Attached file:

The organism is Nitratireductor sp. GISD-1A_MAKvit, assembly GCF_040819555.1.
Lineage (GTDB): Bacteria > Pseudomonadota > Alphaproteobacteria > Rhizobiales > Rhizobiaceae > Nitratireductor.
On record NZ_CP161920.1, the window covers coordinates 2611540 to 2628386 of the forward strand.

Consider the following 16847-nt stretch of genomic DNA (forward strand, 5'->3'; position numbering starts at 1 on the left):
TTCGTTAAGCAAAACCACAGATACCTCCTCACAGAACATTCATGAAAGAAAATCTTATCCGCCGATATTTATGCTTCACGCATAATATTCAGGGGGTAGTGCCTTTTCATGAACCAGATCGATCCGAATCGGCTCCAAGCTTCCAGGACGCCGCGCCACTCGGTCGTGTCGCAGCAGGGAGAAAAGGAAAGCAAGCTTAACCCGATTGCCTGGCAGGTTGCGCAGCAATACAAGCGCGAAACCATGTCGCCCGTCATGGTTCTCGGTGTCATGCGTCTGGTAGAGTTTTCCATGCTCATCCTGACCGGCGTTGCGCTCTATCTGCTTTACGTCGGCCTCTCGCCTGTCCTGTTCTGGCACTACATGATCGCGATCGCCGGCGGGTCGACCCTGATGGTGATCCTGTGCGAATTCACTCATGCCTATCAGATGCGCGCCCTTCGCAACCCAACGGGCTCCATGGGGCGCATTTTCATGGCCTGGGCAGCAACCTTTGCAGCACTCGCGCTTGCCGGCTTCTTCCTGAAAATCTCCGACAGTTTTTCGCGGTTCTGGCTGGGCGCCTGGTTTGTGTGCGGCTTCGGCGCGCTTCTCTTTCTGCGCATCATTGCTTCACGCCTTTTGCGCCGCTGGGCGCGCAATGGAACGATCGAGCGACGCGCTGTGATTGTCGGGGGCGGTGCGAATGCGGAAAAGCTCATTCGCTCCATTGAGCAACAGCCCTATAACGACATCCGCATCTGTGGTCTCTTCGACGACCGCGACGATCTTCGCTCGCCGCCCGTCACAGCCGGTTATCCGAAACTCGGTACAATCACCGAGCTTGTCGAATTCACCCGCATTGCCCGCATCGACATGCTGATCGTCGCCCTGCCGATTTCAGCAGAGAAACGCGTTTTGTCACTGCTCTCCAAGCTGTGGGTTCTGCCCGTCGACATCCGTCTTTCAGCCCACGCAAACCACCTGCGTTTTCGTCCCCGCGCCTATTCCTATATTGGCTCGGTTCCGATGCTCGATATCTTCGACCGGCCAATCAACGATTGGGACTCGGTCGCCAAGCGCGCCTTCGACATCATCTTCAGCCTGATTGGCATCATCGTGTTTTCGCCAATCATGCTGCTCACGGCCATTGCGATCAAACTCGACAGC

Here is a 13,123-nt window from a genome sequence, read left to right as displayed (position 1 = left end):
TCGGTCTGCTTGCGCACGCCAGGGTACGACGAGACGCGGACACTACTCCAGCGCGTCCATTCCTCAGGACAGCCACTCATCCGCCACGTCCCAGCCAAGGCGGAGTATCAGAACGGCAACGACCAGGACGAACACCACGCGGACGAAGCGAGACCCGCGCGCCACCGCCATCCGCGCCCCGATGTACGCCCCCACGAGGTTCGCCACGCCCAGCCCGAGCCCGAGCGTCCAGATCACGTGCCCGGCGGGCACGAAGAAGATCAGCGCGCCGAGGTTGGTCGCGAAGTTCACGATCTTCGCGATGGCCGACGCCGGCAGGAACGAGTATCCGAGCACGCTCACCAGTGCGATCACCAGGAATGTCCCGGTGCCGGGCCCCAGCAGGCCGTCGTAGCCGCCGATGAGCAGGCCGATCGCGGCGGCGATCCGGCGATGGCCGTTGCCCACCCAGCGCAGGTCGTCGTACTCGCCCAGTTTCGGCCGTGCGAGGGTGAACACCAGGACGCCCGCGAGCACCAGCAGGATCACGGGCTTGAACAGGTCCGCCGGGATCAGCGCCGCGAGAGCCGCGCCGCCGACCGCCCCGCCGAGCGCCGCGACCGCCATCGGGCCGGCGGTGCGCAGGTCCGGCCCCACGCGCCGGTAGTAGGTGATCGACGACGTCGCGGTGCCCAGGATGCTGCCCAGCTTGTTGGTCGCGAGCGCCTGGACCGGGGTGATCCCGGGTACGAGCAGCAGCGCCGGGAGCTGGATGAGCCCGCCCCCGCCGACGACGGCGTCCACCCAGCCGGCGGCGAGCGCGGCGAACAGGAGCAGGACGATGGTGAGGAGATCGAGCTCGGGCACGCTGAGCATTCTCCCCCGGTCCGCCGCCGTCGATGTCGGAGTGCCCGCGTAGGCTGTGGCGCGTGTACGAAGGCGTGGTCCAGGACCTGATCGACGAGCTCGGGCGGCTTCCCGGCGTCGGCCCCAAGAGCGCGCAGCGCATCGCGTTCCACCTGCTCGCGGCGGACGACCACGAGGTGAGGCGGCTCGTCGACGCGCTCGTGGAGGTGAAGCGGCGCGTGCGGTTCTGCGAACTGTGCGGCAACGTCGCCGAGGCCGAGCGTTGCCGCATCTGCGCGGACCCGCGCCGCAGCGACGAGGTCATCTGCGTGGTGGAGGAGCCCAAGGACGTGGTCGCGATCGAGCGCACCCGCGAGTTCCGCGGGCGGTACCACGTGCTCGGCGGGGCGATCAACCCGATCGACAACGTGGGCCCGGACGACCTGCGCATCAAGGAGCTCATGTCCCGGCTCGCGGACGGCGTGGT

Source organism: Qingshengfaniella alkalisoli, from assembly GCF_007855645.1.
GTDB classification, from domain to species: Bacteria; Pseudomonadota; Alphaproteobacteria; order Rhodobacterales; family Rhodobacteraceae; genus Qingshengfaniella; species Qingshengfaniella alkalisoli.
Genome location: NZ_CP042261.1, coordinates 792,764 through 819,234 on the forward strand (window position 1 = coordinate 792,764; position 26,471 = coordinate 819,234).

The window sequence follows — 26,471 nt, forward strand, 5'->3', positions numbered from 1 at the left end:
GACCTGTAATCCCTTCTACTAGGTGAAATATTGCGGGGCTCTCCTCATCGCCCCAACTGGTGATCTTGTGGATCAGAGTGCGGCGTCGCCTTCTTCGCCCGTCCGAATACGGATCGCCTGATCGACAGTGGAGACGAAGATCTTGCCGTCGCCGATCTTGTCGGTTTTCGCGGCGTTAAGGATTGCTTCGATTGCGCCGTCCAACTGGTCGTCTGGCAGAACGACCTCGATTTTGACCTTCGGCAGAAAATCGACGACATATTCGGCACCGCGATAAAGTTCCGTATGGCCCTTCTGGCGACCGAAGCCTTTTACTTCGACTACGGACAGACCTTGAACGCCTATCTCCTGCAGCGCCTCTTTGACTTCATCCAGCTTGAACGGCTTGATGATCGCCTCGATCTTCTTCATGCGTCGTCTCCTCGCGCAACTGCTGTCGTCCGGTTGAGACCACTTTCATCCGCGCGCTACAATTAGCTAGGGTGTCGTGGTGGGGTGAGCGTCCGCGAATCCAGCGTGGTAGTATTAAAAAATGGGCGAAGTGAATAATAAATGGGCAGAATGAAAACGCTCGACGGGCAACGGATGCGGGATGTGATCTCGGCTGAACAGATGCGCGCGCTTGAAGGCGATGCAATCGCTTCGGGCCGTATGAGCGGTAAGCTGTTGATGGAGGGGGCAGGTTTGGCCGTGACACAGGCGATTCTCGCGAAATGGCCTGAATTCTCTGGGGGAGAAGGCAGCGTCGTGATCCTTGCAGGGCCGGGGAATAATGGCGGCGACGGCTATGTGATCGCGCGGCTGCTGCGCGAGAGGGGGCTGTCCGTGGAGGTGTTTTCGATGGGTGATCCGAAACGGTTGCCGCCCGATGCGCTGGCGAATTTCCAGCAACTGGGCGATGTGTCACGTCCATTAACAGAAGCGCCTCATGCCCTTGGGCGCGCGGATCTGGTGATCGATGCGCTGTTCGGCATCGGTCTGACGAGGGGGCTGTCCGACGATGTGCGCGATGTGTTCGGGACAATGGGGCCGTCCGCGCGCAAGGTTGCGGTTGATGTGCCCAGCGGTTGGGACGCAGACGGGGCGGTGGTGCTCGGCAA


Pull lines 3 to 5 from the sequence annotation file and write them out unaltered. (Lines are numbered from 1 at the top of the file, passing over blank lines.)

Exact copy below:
On record NZ_CP161920.1, the window covers coordinates 2611540 to 2628386 of the forward strand.

Consider the following 16847-nt stretch of genomic DNA (forward strand, 5'->3'; position numbering starts at 1 on the left):
TTCGTTAAGCAAAACCACAGATACCTCCTCACAGAACATTCATGAAAGAAAATCTTATCCGCCGATATTTATGCTTCACGCATAATATTCAGGGGGTAGTGCCTTTTCATGAACCAGATCGATCCGAATCGGCTCCAAGCTTCCAGGACGCCGCGCCACTCGGTCGTGTCGCAGCAGGGAGAAAAGGAAAGCAAGCTTAACCCGATTGCCTGGCAGGTTGCGCAGCAATACAAGCGCGAAACCATGTCGCCCGTCATGGTTCTCGGTGTCATGCGTCTGGTAGAGTTTTCCATGCTCATCCTGACCGGCGTTGCGCTCTATCTGCTTTACGTCGGCCTCTCGCCTGTCCTGTTCTGGCACTACATGATCGCGATCGCCGGCGGGTCGACCCTGATGGTGATCCTGTGCGAATTCACTCATGCCTATCAGATGCGCGCCCTTCGCAACCCAACGGGCTCCATGGGGCGCATTTTCATGGCCTGGGCAGCAACCTTTGCAGCACTCGCGCTTGCCGGCTTCTTCCTGAAAATCTCCGACAGTTTTTCGCGGTTCTGGCTGGGCGCCTGGTTTGTGTGCGGCTTCGGCGCGCTTCTCTTTCTGCGCATCATTGCTTCACGCCTTTTGCGCCGCTGGGCGCGCAATGGAACGATCGAGCGACGCGCTGTGATTGTCGGGGGCGGTGCGAATGCGGAAAAGCTCATTCGCTCCATTGAGCAACAGCCCTATAACGACATCCGCATCTGTGGTCTCTTCGACGACCGCGACGATCTTCGCTCGCCGCCCGTCACAGCCGGTTATCCGAAACTCGGTACAATCACCGAGCTTGTCGAATTCACCCGCATTGCCCGCATCGACATGCTGATCGTCGCCCTGCCGATTTCAGCAGAGAAACGCGTTTTGTCACTGCTCTCCAAGCTGTGGGTTCTGCCCGTCGACATCCGTCTTTCAGCCCACGCAAACCACCTGCGTTTTCGTCCCCGCGCCTATTCCTATATTGGCTCGGTTCCGATGCTCGATATCTTCGACCGGCCAATCAACGATTGGGACTCGGTCGCCAAGCGCGCCTTCGACATCATCTTCAGCCTGATTGGCATCATCGTGTTTTCGCCAATCATGCTGCTCACGGCCATTGCGATCAAACTCGACAGC